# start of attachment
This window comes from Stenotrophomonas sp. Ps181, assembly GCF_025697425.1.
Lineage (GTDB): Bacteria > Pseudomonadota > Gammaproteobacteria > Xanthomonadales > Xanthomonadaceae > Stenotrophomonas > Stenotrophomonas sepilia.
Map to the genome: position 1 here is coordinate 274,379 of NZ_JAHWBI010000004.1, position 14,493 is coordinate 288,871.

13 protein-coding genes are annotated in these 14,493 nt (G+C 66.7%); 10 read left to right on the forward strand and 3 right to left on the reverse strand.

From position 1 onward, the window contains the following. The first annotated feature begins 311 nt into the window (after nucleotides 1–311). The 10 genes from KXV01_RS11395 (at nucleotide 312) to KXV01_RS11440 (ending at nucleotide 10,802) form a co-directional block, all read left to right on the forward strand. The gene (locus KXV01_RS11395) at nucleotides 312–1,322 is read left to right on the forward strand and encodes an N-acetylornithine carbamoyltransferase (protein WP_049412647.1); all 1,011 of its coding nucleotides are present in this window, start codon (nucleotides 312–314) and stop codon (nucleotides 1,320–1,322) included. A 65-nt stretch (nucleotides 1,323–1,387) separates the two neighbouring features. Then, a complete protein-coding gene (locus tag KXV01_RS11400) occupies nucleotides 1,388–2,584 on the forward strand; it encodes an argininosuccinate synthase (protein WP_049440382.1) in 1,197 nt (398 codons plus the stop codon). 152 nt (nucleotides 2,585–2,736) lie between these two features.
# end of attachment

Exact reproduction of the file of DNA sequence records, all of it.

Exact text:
This window comes from Stenotrophomonas sp. Ps181, assembly GCF_025697425.1.
Lineage (GTDB): Bacteria > Pseudomonadota > Gammaproteobacteria > Xanthomonadales > Xanthomonadaceae > Stenotrophomonas > Stenotrophomonas sepilia.
Map to the genome: position 1 here is coordinate 274,379 of NZ_JAHWBI010000004.1, position 14,493 is coordinate 288,871.

13 protein-coding genes are annotated in these 14,493 nt (G+C 66.7%); 10 read left to right on the forward strand and 3 right to left on the reverse strand.

From position 1 onward, the window contains the following. The first annotated feature begins 311 nt into the window (after nucleotides 1–311). The 10 genes from KXV01_RS11395 (at nucleotide 312) to KXV01_RS11440 (ending at nucleotide 10,802) form a co-directional block, all read left to right on the forward strand. The gene (locus KXV01_RS11395) at nucleotides 312–1,322 is read left to right on the forward strand and encodes an N-acetylornithine carbamoyltransferase (protein WP_049412647.1); all 1,011 of its coding nucleotides are present in this window, start codon (nucleotides 312–314) and stop codon (nucleotides 1,320–1,322) included. A 65-nt stretch (nucleotides 1,323–1,387) separates the two neighbouring features. Then, a complete protein-coding gene (locus tag KXV01_RS11400) occupies nucleotides 1,388–2,584 on the forward strand; it encodes an argininosuccinate synthase (protein WP_049440382.1) in 1,197 nt (398 codons plus the stop codon). 152 nt (nucleotides 2,585–2,736) lie between these two features.